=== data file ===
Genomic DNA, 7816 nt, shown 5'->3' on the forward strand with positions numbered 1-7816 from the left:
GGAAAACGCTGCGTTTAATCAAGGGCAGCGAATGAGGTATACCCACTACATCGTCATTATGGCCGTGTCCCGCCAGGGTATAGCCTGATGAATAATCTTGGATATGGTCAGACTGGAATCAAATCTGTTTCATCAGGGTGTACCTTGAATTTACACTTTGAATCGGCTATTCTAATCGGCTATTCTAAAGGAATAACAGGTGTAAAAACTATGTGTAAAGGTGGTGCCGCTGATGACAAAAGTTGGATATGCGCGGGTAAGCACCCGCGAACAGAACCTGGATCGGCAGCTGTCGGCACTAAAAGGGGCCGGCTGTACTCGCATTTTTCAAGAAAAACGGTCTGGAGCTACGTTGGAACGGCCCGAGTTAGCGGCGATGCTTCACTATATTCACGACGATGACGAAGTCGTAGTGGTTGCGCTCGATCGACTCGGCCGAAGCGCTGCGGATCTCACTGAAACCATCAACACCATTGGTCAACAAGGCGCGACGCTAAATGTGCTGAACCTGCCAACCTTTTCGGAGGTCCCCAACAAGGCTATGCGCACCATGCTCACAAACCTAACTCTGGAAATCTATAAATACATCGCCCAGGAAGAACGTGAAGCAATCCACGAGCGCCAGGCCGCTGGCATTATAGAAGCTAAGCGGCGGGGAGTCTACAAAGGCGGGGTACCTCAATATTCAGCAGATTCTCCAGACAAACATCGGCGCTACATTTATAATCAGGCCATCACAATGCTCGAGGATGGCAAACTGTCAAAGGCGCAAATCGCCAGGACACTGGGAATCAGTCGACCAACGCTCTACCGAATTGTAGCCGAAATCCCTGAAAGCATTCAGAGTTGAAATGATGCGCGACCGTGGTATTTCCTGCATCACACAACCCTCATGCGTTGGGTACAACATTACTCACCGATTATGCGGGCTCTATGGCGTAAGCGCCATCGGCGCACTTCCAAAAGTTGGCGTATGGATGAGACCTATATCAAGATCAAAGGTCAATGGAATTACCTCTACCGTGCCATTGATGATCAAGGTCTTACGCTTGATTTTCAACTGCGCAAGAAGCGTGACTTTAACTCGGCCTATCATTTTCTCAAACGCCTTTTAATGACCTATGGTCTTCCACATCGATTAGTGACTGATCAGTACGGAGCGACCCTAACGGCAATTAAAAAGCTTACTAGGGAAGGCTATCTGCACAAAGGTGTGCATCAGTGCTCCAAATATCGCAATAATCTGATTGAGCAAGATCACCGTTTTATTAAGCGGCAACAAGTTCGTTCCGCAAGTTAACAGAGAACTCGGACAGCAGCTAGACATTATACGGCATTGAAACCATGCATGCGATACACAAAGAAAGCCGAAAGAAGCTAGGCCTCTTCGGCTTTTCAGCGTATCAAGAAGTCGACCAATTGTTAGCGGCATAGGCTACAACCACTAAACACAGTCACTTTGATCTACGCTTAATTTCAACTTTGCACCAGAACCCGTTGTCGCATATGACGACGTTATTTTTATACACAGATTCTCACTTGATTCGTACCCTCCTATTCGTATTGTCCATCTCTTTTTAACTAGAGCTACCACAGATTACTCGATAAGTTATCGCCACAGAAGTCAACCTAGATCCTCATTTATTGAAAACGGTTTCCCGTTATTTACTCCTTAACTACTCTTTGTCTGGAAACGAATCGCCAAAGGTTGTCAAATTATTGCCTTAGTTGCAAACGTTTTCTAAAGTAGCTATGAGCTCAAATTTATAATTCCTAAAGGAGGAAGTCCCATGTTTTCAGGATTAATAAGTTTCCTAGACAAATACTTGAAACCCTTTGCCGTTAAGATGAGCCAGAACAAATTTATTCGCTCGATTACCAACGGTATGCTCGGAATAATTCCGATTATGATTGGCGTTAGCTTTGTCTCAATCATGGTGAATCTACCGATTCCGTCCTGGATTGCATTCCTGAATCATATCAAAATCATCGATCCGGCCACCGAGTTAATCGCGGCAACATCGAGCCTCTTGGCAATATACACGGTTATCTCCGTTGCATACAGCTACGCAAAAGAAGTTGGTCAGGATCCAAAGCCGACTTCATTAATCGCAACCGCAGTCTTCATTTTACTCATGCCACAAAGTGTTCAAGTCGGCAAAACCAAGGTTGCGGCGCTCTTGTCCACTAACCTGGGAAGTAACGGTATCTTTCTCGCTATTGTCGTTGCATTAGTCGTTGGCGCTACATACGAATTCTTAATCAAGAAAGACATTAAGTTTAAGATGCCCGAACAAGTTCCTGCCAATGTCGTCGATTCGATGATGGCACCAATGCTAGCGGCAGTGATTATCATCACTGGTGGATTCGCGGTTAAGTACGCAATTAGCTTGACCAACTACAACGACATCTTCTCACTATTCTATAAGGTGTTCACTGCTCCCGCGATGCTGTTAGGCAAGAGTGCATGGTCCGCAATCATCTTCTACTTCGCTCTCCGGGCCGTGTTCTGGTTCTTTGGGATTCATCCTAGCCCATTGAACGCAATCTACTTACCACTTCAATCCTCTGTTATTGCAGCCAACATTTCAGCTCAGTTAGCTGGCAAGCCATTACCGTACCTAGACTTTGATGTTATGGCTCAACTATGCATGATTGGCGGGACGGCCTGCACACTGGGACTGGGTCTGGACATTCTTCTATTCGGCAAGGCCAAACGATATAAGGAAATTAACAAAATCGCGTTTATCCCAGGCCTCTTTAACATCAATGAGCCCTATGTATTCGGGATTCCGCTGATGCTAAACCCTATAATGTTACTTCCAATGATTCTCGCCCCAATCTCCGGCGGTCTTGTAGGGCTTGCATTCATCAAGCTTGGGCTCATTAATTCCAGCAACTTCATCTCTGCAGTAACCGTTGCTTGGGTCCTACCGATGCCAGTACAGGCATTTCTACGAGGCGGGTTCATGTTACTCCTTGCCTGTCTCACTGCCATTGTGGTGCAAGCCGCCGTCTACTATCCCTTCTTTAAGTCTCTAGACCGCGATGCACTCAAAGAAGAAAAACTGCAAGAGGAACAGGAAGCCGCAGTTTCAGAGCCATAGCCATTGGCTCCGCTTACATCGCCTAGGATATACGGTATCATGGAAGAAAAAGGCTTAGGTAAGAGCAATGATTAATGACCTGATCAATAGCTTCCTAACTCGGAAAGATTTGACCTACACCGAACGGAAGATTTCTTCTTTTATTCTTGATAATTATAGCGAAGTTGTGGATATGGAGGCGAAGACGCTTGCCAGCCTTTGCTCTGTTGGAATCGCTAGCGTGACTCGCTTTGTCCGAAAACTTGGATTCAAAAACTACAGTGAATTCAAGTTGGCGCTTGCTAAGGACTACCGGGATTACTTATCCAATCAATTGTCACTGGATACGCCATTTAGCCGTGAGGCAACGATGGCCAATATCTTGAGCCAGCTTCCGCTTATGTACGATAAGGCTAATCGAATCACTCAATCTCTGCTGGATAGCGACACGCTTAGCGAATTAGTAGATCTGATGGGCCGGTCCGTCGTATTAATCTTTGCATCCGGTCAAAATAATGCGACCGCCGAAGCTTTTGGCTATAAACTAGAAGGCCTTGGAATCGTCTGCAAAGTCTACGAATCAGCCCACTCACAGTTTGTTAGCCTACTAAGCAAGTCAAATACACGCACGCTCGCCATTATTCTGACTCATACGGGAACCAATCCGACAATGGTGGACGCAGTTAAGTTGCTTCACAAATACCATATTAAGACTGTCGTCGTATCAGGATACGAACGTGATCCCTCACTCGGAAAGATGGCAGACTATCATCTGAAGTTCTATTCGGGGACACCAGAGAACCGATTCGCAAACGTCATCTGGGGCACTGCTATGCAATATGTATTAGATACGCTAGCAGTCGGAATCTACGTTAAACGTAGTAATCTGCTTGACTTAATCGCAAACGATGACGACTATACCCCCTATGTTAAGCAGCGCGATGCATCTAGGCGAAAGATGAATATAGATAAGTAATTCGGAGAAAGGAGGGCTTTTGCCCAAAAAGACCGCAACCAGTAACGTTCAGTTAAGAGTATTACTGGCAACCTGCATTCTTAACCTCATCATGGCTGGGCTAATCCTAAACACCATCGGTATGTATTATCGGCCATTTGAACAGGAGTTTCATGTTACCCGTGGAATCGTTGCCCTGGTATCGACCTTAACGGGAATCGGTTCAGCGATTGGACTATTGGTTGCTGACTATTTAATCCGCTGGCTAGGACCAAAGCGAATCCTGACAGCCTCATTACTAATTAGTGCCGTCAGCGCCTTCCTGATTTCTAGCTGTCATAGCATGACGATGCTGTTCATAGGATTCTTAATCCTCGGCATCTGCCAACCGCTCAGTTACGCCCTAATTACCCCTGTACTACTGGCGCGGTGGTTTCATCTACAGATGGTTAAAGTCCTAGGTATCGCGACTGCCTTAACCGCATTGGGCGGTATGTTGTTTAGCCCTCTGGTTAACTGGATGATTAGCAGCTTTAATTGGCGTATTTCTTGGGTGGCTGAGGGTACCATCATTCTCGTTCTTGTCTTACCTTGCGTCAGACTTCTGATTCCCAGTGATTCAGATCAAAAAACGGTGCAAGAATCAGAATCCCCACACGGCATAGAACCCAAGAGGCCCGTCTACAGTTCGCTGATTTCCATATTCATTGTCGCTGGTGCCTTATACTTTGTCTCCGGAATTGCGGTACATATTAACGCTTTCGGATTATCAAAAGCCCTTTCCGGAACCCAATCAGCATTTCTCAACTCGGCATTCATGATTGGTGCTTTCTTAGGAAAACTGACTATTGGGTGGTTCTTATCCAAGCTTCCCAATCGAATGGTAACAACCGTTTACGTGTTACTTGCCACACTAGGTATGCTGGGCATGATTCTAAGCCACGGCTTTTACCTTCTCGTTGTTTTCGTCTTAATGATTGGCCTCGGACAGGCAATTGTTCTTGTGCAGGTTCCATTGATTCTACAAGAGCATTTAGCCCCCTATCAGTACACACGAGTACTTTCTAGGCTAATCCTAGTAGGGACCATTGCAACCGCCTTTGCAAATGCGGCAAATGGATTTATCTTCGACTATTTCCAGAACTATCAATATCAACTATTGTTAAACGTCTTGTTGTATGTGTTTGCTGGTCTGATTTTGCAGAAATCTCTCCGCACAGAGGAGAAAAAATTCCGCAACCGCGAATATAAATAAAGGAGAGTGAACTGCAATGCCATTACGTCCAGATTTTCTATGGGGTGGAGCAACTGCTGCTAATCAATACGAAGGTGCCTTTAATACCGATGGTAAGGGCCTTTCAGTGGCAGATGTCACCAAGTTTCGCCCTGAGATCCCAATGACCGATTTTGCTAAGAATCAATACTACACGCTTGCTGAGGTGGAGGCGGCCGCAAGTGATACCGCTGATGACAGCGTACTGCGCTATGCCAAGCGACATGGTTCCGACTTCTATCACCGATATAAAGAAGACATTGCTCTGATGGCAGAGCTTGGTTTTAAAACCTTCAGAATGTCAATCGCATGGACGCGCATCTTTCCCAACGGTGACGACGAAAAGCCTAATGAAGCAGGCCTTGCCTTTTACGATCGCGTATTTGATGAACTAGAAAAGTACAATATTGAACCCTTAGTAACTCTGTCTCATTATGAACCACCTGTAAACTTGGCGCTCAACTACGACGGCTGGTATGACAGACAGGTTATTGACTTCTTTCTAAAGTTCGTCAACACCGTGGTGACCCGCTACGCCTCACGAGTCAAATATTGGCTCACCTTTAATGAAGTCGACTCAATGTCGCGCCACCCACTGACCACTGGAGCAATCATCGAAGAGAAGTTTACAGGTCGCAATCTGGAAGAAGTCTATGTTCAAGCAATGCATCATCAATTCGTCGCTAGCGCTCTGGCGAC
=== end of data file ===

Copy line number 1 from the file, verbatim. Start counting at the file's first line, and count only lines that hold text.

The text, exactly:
Genomic DNA, 7816 nt, shown 5'->3' on the forward strand with positions numbered 1-7816 from the left: